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Radiation from radioactive materials

There are three main types of radiation which come from radioactive materials, plus two others you need to be aware of. In this activity, you will learn the properties of these different types of radiation, and how to tell the three main ones apart.

'Radiation from radioactive materials' worksheet

Key stage:  KS 4

Curriculum topic:  Physics: Atomic Structure

Curriculum subtopic:  Radioactive Nuclei

Difficulty level:  

down

Worksheet Overview

QUESTION 1 of 10

Some materials give off different types of invisible radiation; these materials are called radioactive. We now know that radioactive materials give off radiation because of changes which happen in the nuclei of the atoms the material is made of. Because we understand how radioactivity works, we are also able to use it in medical and engineering applications.

How radioactivity was discovered

The first experiment which showed that some materials are radioactive was done by Henri Becquerel. In 1896, he placed some lumps of a salt containing uranium on a photographic plate (used in the cameras of the time), and left them in a dark place. You can see one of the photographs he took by clicking on this link. (Right-click, and open in a new window). The dark patches are where the lumps of salt were, which showed that the salt was giving off radiation, even though nothing could be seen. The cross in the lower patch was where a metal cross had got trapped between the radioactive lumps and the photographic film.

From this, Becquerel worked out three things:

1. The photographic plate was detecting radiation coming from the lumps of salt. (We now know that this was due to the uranium.)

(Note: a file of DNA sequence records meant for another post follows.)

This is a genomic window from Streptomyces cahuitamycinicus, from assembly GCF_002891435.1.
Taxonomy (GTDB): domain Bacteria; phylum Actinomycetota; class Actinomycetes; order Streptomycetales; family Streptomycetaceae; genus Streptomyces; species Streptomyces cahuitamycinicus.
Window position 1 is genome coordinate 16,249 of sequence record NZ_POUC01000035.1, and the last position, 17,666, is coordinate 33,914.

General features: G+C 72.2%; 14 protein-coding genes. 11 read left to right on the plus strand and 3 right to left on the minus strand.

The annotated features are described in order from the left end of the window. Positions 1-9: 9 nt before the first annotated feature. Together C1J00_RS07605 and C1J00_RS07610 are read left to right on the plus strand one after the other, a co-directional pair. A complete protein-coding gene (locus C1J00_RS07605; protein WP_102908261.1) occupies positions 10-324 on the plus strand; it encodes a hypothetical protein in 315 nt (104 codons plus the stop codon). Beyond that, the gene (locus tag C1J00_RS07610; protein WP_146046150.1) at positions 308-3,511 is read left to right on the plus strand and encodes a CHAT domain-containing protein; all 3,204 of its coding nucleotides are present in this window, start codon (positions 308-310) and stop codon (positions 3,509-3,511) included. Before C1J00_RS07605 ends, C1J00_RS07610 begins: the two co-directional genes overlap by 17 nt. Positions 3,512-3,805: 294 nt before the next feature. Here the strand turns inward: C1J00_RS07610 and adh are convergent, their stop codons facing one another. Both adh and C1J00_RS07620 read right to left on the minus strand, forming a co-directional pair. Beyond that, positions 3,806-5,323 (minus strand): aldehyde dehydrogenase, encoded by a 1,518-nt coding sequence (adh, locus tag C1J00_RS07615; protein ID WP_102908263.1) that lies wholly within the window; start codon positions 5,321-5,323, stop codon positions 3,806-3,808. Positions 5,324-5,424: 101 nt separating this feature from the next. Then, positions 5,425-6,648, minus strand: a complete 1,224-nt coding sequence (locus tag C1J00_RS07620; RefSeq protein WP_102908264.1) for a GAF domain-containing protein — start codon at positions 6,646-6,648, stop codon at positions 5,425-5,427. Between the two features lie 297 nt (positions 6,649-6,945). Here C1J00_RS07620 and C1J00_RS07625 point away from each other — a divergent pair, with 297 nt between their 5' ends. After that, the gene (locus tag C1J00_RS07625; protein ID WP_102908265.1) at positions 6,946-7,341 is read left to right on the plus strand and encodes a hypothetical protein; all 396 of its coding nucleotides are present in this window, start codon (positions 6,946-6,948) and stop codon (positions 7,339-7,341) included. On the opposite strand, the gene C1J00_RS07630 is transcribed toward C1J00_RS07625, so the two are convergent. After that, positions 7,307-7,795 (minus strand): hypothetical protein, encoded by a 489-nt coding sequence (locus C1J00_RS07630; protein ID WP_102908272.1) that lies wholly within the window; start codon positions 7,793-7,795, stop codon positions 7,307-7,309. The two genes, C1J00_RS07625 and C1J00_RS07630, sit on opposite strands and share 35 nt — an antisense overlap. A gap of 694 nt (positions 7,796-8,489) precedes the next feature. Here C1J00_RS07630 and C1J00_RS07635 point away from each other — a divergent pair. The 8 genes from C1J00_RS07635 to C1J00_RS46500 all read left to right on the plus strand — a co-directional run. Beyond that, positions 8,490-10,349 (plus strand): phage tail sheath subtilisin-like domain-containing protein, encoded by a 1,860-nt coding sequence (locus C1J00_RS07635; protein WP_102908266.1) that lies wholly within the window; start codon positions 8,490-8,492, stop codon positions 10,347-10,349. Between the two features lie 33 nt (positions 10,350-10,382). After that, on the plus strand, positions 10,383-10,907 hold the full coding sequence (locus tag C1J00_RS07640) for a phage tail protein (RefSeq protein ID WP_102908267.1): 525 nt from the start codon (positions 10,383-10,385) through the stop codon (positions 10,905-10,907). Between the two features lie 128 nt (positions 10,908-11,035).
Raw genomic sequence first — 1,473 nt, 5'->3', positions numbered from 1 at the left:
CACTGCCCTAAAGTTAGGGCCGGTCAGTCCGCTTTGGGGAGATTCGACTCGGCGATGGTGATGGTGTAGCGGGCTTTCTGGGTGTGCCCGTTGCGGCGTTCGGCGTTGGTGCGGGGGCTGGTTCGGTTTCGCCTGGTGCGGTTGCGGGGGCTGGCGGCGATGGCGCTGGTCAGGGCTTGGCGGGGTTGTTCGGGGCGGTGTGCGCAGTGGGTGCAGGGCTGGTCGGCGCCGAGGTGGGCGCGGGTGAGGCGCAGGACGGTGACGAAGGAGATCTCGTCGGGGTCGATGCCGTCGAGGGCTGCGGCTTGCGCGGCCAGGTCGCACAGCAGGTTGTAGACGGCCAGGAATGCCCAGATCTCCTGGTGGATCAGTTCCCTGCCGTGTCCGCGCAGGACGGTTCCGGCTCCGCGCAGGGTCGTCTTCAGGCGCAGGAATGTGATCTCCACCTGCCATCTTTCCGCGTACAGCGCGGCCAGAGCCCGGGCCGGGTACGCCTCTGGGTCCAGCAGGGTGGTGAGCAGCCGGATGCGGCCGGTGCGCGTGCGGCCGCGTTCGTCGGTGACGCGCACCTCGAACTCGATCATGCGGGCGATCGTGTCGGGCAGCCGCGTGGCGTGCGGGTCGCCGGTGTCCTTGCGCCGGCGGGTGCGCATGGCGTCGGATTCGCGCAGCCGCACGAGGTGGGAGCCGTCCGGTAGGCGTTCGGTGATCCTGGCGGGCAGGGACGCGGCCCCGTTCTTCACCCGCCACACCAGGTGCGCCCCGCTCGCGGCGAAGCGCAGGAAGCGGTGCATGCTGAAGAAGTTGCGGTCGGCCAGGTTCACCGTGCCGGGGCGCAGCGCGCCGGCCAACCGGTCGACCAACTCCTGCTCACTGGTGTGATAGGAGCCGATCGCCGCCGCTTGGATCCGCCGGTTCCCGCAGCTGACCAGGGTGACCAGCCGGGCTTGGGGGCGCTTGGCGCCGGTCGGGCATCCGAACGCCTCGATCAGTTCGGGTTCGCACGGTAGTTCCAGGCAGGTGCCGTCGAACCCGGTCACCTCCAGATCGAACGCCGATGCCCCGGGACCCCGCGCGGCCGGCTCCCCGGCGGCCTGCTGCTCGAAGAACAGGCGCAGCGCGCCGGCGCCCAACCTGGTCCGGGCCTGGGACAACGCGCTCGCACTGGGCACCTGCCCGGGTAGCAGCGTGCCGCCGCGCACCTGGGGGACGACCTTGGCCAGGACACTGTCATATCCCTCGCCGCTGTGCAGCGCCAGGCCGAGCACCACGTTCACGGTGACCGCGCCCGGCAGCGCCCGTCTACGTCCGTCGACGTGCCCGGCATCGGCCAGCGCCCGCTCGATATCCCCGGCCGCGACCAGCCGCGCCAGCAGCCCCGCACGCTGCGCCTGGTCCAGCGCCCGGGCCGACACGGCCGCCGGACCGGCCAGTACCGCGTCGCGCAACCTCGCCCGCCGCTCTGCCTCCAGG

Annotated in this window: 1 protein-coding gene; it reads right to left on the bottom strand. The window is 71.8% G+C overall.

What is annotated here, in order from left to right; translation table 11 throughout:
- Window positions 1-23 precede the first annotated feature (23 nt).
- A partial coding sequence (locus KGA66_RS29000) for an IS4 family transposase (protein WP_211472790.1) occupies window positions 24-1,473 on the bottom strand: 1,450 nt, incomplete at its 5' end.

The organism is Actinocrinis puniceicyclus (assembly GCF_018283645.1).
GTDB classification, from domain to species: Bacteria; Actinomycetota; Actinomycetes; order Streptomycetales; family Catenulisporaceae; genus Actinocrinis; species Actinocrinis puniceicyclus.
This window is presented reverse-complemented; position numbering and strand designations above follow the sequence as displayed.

2. The radiation was invisible to human eyes.

3. The radiation given off by the lumps of salt could be absorbed by a thin sheet of metal.

Other scientists (including Marie Curie and Ernest Rutherford) joined Becquerel in doing experiments like this, and found that a lot of other materials were radioactive.

Telling alpha, beta and gamma radiation apart

The experiments showed that there were three types of radiation which could be distinguished by how easy or hard it was to stop the radiation. They were called alpha, beta and gamma radiation.

Alpha radiation (α) is the easiest to stop. A few centimetres or air, or a very thin piece of paper, are able absorb it.

Beta radiation (β) is harder to stop. A sheet of aluminium about 3 milimetres thick is needed to absorb it. Beta radiation can travel through a few metres of air before it is reliably absorbed.

Gamma radiation (γ) is most able to penetrate through objects. To absorb a beam of gamma radiation needs a sheet of lead about 300 mm thick, or several metres of concrete.

These results are often shown in a diagram: 

Alpha radiation is stopped easity (by a thin sheet of paper), beta radiation is stopped by 3 mm aluminium, gamma radiation is stopped by 300 mm lead.